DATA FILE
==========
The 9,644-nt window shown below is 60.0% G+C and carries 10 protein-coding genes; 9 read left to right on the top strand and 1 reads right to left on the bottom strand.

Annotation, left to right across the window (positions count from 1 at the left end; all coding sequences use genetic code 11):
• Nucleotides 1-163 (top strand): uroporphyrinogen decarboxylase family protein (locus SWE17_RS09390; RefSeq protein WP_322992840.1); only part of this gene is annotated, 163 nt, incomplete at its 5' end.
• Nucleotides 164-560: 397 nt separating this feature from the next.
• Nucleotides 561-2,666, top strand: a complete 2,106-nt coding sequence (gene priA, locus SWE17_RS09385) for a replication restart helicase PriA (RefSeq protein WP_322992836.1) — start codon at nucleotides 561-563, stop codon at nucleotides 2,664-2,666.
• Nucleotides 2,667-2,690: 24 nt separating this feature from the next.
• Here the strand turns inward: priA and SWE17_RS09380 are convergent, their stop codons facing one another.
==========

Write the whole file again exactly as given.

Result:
The 9,644-nt window shown below is 60.0% G+C and carries 10 protein-coding genes; 9 read left to right on the top strand and 1 reads right to left on the bottom strand.

Annotation, left to right across the window (positions count from 1 at the left end; all coding sequences use genetic code 11):
• Nucleotides 1-163 (top strand): uroporphyrinogen decarboxylase family protein (locus SWE17_RS09390; RefSeq protein WP_322992840.1); only part of this gene is annotated, 163 nt, incomplete at its 5' end.
• Nucleotides 164-560: 397 nt separating this feature from the next.
• Nucleotides 561-2,666, top strand: a complete 2,106-nt coding sequence (gene priA, locus SWE17_RS09385) for a replication restart helicase PriA (RefSeq protein WP_322992836.1) — start codon at nucleotides 561-563, stop codon at nucleotides 2,664-2,666.
• Nucleotides 2,667-2,690: 24 nt separating this feature from the next.
• Here the strand turns inward: priA and SWE17_RS09380 are convergent, their stop codons facing one another.